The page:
Quadriceps tendon rupture. Fat-suppressed proton density-weighted coronal (a) and axial (b) images show complete rupture of the conjoined portion of the vastus medialis and lateralis tendons of the quadriceps at its medial margin, with torn end retracted 2 cm (red arrow). Lateral insertion into the patella is preserved (white arrows). Complete rupture of the intermediate vastus (yellow arrow).Quadriceps tendon rupture. Fat-suppressed proton density-weighted coronal (a) and axial (b) images show complete rupture of the conjoined portion of the vastus medialis and lateralis tendons of the quadriceps at its medial margin, with torn end retracted 2 cm (red arrow). Lateral insertion into the patella is preserved (white arrows). Complete rupture of the intermediate vastus (yellow arrow).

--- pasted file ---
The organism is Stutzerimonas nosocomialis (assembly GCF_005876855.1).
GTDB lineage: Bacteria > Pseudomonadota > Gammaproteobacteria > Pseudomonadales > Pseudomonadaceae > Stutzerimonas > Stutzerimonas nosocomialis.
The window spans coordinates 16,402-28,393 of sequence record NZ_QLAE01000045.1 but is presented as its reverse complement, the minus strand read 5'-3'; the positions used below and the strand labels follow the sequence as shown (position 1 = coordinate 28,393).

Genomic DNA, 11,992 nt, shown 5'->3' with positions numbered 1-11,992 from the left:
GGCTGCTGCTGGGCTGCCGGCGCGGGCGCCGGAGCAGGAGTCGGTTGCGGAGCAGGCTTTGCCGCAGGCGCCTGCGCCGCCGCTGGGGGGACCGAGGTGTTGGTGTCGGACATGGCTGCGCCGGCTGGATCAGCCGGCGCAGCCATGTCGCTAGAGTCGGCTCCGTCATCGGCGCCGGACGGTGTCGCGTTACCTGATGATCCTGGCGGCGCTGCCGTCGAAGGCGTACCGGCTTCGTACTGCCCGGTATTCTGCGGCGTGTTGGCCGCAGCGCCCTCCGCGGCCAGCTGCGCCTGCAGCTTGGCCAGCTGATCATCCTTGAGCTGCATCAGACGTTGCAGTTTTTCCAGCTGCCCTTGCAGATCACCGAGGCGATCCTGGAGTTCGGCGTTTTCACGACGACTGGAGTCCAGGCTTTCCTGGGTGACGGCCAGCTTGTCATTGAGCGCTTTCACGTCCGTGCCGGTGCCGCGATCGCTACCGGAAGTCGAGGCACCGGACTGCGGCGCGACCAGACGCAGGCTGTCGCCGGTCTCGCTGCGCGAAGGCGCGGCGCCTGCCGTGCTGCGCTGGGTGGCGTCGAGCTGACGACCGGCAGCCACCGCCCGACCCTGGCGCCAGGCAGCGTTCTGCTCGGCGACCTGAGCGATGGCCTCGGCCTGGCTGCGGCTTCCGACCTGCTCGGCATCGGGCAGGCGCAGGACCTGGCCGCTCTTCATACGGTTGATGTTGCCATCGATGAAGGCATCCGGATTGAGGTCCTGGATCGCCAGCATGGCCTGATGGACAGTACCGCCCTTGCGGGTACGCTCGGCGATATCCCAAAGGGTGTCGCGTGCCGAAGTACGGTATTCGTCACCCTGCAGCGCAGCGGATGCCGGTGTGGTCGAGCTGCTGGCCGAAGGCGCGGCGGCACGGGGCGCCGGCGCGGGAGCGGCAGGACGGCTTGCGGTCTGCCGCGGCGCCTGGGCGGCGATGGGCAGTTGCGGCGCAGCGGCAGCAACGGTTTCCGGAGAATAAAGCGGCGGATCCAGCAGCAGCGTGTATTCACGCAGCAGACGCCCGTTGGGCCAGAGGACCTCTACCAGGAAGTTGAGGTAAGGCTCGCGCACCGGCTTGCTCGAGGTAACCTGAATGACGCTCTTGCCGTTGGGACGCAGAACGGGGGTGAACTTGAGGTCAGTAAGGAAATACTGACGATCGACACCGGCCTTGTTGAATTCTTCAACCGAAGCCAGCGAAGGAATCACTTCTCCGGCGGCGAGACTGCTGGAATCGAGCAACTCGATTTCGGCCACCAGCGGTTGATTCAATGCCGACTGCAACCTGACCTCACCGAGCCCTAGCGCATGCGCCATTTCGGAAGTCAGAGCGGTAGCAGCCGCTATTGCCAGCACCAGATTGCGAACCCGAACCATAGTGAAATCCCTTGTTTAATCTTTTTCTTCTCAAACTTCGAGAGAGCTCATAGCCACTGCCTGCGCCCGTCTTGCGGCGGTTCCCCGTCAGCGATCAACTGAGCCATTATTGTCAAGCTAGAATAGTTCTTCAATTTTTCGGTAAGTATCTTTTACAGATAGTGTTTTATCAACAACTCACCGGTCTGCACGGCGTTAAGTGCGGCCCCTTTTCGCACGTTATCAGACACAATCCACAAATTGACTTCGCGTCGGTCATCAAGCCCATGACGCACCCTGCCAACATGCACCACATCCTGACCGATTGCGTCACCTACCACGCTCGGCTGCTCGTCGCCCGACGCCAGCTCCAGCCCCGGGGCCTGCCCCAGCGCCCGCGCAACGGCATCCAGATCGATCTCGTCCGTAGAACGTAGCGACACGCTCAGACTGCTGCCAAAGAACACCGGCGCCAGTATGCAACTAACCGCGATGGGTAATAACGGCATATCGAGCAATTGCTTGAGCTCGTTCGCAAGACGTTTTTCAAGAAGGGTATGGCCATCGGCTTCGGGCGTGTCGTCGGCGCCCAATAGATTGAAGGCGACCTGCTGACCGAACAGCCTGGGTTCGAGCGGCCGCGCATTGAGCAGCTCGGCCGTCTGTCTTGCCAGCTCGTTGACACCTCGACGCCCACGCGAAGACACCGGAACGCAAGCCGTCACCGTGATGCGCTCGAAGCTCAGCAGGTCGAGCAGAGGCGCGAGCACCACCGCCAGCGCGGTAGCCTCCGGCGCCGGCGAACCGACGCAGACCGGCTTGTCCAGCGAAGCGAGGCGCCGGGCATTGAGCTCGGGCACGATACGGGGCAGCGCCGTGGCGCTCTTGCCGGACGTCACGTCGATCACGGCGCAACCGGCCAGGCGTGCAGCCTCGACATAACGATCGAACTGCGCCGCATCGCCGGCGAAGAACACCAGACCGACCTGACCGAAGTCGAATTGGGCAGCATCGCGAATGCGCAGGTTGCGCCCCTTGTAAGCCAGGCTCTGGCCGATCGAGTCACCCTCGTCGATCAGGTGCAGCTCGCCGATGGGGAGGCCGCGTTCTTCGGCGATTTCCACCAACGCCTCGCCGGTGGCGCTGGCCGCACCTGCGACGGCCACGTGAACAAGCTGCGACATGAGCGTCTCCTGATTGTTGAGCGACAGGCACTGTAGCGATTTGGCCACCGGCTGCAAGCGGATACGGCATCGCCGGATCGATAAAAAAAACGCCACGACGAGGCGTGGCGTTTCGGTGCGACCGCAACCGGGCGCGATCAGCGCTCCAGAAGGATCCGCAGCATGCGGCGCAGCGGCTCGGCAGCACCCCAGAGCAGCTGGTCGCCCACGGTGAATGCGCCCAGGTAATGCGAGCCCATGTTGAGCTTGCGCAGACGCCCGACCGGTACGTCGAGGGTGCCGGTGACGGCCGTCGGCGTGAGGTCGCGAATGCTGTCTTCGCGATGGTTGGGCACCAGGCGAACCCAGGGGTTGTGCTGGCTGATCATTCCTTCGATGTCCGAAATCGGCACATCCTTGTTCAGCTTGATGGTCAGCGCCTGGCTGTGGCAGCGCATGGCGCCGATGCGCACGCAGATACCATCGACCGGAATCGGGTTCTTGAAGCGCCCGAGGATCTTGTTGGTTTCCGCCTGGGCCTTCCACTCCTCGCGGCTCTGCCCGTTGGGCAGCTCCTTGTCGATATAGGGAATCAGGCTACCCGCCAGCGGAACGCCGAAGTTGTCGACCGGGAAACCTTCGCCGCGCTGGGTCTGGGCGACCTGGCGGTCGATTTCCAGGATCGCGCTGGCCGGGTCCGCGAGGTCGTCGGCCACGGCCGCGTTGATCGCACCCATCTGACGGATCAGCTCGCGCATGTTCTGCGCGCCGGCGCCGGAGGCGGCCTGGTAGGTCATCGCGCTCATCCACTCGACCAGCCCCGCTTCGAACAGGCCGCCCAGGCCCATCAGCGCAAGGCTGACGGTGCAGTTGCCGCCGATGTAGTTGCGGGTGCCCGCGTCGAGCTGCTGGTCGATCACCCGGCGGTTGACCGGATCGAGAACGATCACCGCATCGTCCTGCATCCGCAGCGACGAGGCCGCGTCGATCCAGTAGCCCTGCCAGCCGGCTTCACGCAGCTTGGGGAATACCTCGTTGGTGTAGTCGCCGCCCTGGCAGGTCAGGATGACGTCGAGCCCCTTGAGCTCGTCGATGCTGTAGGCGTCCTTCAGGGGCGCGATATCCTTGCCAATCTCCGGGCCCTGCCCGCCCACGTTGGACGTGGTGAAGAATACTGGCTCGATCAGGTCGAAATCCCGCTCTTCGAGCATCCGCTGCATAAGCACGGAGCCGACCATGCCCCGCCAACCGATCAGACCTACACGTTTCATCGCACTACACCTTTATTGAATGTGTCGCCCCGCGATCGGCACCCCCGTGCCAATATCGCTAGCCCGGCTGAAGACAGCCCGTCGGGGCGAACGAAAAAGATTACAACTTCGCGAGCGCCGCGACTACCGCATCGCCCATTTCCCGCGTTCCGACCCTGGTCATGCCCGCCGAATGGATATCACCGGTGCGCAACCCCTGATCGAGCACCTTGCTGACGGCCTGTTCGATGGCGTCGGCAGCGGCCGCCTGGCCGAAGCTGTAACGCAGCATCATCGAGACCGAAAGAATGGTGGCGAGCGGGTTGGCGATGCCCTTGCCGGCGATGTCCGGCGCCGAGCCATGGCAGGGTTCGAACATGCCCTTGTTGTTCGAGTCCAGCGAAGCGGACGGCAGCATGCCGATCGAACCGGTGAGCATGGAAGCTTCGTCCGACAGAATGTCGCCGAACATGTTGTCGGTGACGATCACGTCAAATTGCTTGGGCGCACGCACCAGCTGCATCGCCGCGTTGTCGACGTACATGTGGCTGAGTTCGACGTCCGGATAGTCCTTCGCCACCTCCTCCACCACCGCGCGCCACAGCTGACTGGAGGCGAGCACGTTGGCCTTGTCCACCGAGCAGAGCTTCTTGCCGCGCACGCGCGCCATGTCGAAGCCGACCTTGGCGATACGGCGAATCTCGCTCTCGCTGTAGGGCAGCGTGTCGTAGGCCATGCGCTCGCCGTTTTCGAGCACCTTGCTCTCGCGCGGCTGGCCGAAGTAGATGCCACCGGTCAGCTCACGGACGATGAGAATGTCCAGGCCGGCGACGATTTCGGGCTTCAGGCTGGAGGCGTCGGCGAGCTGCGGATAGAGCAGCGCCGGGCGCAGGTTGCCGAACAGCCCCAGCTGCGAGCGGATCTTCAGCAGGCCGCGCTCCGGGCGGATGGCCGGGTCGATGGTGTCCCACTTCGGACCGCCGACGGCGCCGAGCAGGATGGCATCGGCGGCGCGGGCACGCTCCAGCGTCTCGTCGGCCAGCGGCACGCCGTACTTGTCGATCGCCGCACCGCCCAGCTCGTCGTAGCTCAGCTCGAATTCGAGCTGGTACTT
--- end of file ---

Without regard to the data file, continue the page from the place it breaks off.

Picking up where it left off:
In the chest, the usual mechanism of injury to the pectoralis major is the forced abduction of the upper arm that occurs during the eccentric contraction portion of the bench press when the muscle fibers of the lower sternal heads are disproportionately stressed, they concluded.

The co-authors of the ECR 2024 e-poster were Drs. Ana María Bermejo Moriñigo, Andrea Alcalá-Galiano Rubio, Concepción Merino Sánchez, Violeta González Méndez, Cristina Casado Pérez, Andoni Azcona Azcona, Miguel Díez Román, and María Ángeles Antelo Córdov.